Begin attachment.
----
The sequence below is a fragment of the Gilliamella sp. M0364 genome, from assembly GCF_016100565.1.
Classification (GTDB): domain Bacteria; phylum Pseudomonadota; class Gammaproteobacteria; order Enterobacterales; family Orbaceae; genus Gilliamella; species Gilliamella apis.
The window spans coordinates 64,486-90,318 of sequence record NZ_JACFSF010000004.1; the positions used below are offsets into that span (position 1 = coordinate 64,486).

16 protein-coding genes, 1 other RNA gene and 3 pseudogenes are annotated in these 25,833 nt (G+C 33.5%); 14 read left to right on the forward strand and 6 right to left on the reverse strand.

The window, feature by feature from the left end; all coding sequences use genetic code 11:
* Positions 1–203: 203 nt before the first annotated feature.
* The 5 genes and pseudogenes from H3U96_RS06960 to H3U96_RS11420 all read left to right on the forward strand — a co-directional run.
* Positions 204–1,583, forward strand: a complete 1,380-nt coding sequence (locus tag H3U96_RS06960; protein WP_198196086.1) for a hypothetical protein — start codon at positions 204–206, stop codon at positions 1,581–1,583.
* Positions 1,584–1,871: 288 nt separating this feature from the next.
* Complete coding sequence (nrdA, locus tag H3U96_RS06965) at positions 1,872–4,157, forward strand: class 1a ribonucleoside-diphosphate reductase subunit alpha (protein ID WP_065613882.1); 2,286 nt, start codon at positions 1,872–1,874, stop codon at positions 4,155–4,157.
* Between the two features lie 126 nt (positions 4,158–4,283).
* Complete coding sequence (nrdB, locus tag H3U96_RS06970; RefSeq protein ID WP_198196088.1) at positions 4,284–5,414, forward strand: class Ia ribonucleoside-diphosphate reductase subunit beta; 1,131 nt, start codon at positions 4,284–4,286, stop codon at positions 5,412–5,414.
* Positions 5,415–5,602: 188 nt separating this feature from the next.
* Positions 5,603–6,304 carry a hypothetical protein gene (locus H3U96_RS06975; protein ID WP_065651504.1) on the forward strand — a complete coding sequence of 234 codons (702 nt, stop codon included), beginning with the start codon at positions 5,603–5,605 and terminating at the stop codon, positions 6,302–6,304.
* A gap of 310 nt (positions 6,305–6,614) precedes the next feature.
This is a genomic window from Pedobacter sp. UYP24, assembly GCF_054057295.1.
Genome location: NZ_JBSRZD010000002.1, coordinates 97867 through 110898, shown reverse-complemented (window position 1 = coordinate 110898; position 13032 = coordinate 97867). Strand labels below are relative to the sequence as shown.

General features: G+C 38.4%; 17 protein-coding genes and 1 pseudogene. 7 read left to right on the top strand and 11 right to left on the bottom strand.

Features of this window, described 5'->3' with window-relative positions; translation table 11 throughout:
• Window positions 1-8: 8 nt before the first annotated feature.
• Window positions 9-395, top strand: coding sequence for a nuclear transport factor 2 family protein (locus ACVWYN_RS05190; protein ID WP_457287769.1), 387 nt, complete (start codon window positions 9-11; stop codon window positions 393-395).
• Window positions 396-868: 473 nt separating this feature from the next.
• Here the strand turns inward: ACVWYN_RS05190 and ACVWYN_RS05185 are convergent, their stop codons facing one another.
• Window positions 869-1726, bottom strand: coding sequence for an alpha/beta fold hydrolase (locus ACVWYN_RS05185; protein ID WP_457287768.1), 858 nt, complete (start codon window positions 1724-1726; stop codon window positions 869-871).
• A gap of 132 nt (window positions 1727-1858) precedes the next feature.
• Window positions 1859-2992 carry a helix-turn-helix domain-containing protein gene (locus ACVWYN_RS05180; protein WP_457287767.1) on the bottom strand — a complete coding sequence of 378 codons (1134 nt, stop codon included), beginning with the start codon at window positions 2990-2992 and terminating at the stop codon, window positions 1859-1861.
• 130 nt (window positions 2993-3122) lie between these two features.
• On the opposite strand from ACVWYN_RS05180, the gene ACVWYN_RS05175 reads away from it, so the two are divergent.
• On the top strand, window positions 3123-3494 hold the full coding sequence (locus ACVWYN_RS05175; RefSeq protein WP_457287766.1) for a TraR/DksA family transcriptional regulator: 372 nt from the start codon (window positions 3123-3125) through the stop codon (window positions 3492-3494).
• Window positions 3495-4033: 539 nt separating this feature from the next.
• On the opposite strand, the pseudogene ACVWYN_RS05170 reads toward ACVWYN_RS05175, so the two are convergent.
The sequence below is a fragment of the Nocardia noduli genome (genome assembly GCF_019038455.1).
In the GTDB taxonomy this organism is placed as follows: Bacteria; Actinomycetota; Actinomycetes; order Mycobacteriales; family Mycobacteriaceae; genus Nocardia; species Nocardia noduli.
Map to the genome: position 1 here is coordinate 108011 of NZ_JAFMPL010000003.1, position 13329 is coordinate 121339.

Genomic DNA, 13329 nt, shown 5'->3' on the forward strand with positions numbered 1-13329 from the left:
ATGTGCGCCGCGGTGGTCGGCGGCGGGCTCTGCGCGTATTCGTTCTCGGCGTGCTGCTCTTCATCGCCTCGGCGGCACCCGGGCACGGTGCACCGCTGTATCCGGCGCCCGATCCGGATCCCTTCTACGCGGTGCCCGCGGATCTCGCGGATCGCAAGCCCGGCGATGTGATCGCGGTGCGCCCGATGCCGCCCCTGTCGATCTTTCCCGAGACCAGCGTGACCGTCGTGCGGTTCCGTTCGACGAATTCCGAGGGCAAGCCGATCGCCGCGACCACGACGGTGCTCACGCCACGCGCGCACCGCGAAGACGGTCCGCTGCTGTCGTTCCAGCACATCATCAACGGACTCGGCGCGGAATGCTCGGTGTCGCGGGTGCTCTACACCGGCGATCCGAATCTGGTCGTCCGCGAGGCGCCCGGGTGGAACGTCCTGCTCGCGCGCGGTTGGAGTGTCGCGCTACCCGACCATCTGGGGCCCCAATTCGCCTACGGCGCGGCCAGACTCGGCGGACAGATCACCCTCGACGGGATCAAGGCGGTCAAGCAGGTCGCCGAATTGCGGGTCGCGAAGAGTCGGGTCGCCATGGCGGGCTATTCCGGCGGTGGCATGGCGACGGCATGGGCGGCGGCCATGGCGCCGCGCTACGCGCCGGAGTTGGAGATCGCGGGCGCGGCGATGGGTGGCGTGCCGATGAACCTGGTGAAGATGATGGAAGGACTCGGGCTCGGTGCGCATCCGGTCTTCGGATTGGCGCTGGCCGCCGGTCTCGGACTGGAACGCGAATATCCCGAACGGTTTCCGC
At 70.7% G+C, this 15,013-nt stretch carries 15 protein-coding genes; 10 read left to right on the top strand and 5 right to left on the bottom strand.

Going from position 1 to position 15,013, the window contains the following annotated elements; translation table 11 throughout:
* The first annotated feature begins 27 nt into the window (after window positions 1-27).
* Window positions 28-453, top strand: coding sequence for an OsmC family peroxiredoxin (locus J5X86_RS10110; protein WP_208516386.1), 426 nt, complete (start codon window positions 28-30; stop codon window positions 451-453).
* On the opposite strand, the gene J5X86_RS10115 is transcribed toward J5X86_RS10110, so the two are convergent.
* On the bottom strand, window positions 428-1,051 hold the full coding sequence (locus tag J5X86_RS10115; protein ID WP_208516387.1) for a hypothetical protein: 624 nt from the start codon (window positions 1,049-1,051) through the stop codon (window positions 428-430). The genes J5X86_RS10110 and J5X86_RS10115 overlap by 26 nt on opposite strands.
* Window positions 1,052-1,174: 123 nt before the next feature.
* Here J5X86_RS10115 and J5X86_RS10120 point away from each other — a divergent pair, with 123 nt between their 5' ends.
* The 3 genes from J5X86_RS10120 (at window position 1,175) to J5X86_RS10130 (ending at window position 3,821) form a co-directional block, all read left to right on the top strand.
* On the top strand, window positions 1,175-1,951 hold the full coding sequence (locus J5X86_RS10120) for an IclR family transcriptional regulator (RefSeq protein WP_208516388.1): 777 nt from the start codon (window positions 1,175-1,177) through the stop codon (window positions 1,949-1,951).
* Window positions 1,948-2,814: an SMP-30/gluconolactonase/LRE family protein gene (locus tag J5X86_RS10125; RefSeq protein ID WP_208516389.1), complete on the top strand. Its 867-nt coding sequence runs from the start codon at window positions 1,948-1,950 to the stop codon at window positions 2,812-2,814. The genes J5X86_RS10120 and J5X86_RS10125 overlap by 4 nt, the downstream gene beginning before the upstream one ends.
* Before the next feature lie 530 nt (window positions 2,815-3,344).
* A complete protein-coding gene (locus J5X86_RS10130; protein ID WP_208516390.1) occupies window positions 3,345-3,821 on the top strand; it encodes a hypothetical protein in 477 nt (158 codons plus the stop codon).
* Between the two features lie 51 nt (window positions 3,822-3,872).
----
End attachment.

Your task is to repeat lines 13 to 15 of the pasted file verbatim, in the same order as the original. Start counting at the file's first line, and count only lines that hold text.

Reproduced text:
* Positions 5,415–5,602: 188 nt separating this feature from the next.
* Positions 5,603–6,304 carry a hypothetical protein gene (locus H3U96_RS06975; protein ID WP_065651504.1) on the forward strand — a complete coding sequence of 234 codons (702 nt, stop codon included), beginning with the start codon at positions 5,603–5,605 and terminating at the stop codon, positions 6,302–6,304.
* A gap of 310 nt (positions 6,305–6,614) precedes the next feature.